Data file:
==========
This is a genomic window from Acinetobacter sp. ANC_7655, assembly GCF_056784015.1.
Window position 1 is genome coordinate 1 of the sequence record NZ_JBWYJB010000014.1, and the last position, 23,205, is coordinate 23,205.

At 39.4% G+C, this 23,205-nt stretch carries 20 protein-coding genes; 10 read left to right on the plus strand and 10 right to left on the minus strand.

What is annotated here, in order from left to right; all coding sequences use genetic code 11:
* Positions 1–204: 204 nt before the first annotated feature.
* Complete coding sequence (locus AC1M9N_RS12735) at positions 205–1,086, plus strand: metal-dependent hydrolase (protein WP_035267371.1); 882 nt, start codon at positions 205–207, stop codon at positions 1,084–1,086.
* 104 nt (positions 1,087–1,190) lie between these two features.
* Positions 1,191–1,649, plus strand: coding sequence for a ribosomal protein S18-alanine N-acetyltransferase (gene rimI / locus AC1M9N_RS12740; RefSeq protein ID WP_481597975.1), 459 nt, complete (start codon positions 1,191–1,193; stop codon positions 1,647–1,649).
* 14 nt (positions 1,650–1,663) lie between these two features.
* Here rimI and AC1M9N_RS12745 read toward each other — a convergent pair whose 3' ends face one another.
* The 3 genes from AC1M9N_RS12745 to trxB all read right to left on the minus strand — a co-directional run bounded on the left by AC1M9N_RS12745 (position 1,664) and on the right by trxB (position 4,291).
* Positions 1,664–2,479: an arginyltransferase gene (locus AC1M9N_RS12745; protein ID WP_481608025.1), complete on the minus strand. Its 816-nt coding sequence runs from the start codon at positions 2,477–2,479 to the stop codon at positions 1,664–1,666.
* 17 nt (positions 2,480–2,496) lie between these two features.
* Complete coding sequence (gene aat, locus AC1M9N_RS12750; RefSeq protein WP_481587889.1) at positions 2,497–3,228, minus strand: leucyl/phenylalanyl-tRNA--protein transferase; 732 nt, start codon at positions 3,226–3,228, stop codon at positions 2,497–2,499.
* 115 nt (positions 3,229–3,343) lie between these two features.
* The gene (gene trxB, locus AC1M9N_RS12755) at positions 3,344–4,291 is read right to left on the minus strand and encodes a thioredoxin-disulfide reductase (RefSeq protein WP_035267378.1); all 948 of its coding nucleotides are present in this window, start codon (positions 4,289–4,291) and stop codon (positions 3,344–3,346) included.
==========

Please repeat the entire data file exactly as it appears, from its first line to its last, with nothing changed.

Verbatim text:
This is a genomic window from Acinetobacter sp. ANC_7655, assembly GCF_056784015.1.
Window position 1 is genome coordinate 1 of the sequence record NZ_JBWYJB010000014.1, and the last position, 23,205, is coordinate 23,205.

At 39.4% G+C, this 23,205-nt stretch carries 20 protein-coding genes; 10 read left to right on the plus strand and 10 right to left on the minus strand.

What is annotated here, in order from left to right; all coding sequences use genetic code 11:
* Positions 1–204: 204 nt before the first annotated feature.
* Complete coding sequence (locus AC1M9N_RS12735) at positions 205–1,086, plus strand: metal-dependent hydrolase (protein WP_035267371.1); 882 nt, start codon at positions 205–207, stop codon at positions 1,084–1,086.
* 104 nt (positions 1,087–1,190) lie between these two features.
* Positions 1,191–1,649, plus strand: coding sequence for a ribosomal protein S18-alanine N-acetyltransferase (gene rimI / locus AC1M9N_RS12740; RefSeq protein ID WP_481597975.1), 459 nt, complete (start codon positions 1,191–1,193; stop codon positions 1,647–1,649).
* 14 nt (positions 1,650–1,663) lie between these two features.
* Here rimI and AC1M9N_RS12745 read toward each other — a convergent pair whose 3' ends face one another.
* The 3 genes from AC1M9N_RS12745 to trxB all read right to left on the minus strand — a co-directional run bounded on the left by AC1M9N_RS12745 (position 1,664) and on the right by trxB (position 4,291).
* Positions 1,664–2,479: an arginyltransferase gene (locus AC1M9N_RS12745; protein ID WP_481608025.1), complete on the minus strand. Its 816-nt coding sequence runs from the start codon at positions 2,477–2,479 to the stop codon at positions 1,664–1,666.
* 17 nt (positions 2,480–2,496) lie between these two features.
* Complete coding sequence (gene aat, locus AC1M9N_RS12750; RefSeq protein WP_481587889.1) at positions 2,497–3,228, minus strand: leucyl/phenylalanyl-tRNA--protein transferase; 732 nt, start codon at positions 3,226–3,228, stop codon at positions 2,497–2,499.
* 115 nt (positions 3,229–3,343) lie between these two features.
* The gene (gene trxB, locus AC1M9N_RS12755) at positions 3,344–4,291 is read right to left on the minus strand and encodes a thioredoxin-disulfide reductase (RefSeq protein WP_035267378.1); all 948 of its coding nucleotides are present in this window, start codon (positions 4,289–4,291) and stop codon (positions 3,344–3,346) included.